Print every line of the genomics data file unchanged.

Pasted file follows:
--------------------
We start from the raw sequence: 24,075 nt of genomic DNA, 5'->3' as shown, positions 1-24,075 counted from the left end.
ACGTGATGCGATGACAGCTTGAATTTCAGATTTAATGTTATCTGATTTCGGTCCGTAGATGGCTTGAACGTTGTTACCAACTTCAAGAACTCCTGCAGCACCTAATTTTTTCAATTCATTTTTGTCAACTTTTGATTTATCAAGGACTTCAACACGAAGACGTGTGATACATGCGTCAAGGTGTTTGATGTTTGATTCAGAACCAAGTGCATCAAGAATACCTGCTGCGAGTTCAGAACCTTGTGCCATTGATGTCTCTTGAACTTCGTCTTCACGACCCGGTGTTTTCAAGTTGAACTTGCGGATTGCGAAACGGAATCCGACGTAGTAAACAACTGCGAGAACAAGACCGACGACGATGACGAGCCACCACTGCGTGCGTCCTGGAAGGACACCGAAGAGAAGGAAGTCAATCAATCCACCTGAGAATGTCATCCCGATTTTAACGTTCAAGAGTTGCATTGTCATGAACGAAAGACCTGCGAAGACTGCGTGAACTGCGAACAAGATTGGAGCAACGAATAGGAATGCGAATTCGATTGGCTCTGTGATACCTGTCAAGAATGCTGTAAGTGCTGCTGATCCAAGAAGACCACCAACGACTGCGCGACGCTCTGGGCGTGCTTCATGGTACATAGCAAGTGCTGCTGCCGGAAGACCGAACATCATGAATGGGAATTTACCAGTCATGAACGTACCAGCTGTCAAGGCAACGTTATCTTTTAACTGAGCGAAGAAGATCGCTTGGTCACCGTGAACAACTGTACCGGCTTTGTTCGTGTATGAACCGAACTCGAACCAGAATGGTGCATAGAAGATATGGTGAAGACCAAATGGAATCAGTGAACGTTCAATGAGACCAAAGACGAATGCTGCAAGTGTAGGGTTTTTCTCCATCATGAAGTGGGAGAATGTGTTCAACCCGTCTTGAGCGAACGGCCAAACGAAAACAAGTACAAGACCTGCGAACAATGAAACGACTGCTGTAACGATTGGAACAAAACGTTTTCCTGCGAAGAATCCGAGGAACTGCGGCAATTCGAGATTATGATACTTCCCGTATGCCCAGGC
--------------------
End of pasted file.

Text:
We start from the raw sequence: 24,075 nt of genomic DNA, 5'->3' as shown, positions 1-24,075 counted from the left end.
ACGTGATGCGATGACAGCTTGAATTTCAGATTTAATGTTATCTGATTTCGGTCCGTAGATGGCTTGAACGTTGTTACCAACTTCAAGAACTCCTGCAGCACCTAATTTTTTCAATTCATTTTTGTCAACTTTTGATTTATCAAGGACTTCAACACGAAGACGTGTGATACATGCGTCAAGGTGTTTGATGTTTGATTCAGAACCAAGTGCATCAAGAATACCTGCTGCGAGTTCAGAACCTTGTGCCATTGATGTCTCTTGAACTTCGTCTTCACGACCCGGTGTTTTCAAGTTGAACTTGCGGATTGCGAAACGGAATCCGACGTAGTAAACAACTGCGAGAACAAGACCGACGACGATGACGAGCCACCACTGCGTGCGTCCTGGAAGGACACCGAAGAGAAGGAAGTCAATCAATCCACCTGAGAATGTCATCCCGATTTTAACGTTCAAGAGTTGCATTGTCATGAACGAAAGACCTGCGAAGACTGCGTGAACTGCGAACAAGATTGGAGCAACGAATAGGAATGCGAATTCGATTGGCTCTGTGATACCTGTCAAGAATGCTGTAAGTGCTGCTGATCCAAGAAGACCACCAACGACTGCGCGACGCTCTGGGCGTGCTTCATGGTACATAGCAAGTGCTGCTGCCGGAAGACCGAACATCATGAATGGGAATTTACCAGTCATGAACGTACCAGCTGTCAAGGCAACGTTATCTTTTAACTGAGCGAAGAAGATCGCTTGGTCACCGTGAACAACTGTACCGGCTTTGTTCGTGTATGAACCGAACTCGAACCAGAATGGTGCATAGAAGATATGGTGAAGACCAAATGGAATCAGTGAACGTTCAATGAGACCAAAGACGAATGCTGCAAGTGTAGGGTTTTTCTCCATCATGAAGTGGGAGAATGTGTTCAACCCGTCTTGAGCGAACGGCCAAACGAAAACAAGTACAAGACCTGCGAACAATGAAACGACTGCTGTAACGATTGGAACAAAACGTTTTCCTGCGAAGAATCCGAGGAACTGCGGCAATTCGAGATTATGATACTTCCCGTATGCCCAGGC